A Place To Get Away
Reis manages about 100 volunteers with a variety of duties, including greeting and escorting patients, managing waiting rooms, organizing special events, fundraising, and assisting with office work. And she’s always looking for more passionate people to join her team. If fully staffed, Reis said, the volunteer team would have 60 more people contributing.
Whether the volunteers are interacting with patients and families or working behind the scenes, they all contribute to a greater purpose, she said.
“Volunteers add another layer to that patient experience,” Reis said. “You automatically feel like you’re welcome and cared for. You know that there’s always somebody who’s going to be there to support and guide you through it all.”
The gift shop is another part of that experience, thanks in large part to the dedication of about 45 volunteers. Booton and Burgoin said their work staffing, stocking and organizing the shop supports a larger goal: creating an inviting atmosphere for patients, families and employees during what can be stressful times.
“We try to make the gift shop a place where they can come and kind of get away from what they’re having to deal with,” Burgoin said. “A place where you can take a deep breath and not think about what’s going on and get your mind looking at something that’s pleasant. Maybe having a conversation with somebody that’s not about what’s going on in your life. Just sort of a reprieve for people when they walk through that door.”
Each visitor to the shop has unique circumstances and needs, the duo said.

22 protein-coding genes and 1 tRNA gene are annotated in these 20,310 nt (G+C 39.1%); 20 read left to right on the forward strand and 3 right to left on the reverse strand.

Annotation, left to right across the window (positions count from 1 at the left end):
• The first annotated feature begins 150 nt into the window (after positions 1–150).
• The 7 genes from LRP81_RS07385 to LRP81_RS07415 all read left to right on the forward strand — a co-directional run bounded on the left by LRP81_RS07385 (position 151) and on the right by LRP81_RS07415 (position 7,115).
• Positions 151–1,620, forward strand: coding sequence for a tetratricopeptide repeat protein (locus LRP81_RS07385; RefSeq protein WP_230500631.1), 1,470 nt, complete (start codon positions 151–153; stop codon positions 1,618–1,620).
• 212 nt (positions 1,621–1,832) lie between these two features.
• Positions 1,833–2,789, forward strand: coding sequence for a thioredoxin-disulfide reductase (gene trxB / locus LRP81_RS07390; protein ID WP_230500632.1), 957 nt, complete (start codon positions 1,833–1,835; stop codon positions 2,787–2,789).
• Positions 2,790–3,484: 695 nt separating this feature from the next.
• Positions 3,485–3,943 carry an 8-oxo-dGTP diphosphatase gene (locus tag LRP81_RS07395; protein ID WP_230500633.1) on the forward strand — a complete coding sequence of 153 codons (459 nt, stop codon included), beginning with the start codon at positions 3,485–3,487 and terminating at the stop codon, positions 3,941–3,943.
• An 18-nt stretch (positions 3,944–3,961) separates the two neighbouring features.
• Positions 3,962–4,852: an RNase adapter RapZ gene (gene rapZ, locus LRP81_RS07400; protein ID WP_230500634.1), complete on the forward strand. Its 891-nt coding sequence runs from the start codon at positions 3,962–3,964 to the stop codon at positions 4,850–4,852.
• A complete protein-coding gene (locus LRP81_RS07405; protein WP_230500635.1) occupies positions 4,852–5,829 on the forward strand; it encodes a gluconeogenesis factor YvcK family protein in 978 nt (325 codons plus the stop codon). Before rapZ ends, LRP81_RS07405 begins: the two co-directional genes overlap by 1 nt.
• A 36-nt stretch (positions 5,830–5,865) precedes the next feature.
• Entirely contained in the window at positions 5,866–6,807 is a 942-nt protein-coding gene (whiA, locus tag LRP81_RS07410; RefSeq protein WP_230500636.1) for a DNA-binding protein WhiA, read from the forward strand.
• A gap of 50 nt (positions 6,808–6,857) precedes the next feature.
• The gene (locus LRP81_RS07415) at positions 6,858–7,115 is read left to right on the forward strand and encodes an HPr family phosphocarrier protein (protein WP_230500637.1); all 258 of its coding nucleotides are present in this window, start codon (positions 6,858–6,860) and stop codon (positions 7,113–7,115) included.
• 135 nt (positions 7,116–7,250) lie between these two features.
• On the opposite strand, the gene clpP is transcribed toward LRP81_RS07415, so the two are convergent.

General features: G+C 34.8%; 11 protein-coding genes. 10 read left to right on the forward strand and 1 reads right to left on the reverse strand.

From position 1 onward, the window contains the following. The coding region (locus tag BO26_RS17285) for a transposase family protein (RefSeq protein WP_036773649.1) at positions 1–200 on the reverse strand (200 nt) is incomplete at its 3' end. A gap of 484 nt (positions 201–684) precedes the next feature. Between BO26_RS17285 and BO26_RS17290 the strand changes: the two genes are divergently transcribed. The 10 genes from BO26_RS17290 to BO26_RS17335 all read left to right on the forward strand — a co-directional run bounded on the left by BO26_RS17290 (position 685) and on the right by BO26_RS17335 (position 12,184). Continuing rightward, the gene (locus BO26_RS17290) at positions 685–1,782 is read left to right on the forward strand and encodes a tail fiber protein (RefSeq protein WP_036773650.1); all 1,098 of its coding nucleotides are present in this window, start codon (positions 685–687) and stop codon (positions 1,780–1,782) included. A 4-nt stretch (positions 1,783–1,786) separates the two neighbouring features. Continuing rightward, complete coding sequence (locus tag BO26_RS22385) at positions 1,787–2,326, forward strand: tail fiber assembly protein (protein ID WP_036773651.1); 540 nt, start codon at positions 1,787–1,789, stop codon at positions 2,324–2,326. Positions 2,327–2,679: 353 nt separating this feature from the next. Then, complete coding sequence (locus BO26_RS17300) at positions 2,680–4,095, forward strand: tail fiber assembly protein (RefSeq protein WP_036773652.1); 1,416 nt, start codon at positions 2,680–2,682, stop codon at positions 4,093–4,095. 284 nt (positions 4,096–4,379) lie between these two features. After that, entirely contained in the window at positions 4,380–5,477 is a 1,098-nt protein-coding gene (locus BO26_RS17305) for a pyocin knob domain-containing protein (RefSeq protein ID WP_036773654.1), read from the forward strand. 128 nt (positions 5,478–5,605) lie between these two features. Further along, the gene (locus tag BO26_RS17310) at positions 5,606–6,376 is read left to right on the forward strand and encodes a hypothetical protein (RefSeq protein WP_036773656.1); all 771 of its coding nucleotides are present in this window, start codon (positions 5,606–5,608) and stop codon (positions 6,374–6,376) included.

Booton recalls how one time the daughter of a cancer patient was looking for headwear for her mother. The shop didn’t carry such products, but the interaction led Booton and Burgoin to order caps for future patients.
Staff members are also frequent visitors, popping in for snacks, drinks or gifts for themselves and family.
Sonographer Lynne Kutchara, RDMS, RVT, stops by often for a few chocolates and to mix up her routine. Even in those brief moments, she said, she’s had memorable experiences – receiving encouragement from staff during stressful shifts and seeing all the ways they support patients and families.
“They’re very kind to the patients,” Kutchara said. “I’ve seen them really go out of their way to help people. I think it’s all part of somebody who works in a hospital. That’s what you do – help people.”
“A Spot for Everybody”
Booton and Burgoin agree that they’ve found their niche in the gift shop, and they want to share with others how fulfilling volunteer work can be.
“I feel that we’re here on this Earth to help people,” Booton said. “We have some volunteers that just do it once a month. But helping just one day or a few hours a day to benefit someone, that makes you feel good. I feel very blessed if I can help somebody through any little bit I do.”
And while Booton and Burgoin feel at home in the gift shop, they believe there are countless opportunities throughout the hospital for volunteers to make a difference.
“There’s a spot for everybody,” Burgoin said. “I really believe that. Not to come in and work, but to come in and spread some joy.”
Photos by Daniel Johnson and Nick Bohan
- Read more from the winter 2022 issue of The Meaning of Care Magazine.
- Learn more about volunteering at Methodist Jennie Edmundson Hospital.
- Find volunteer opportunities across Methodist Health System.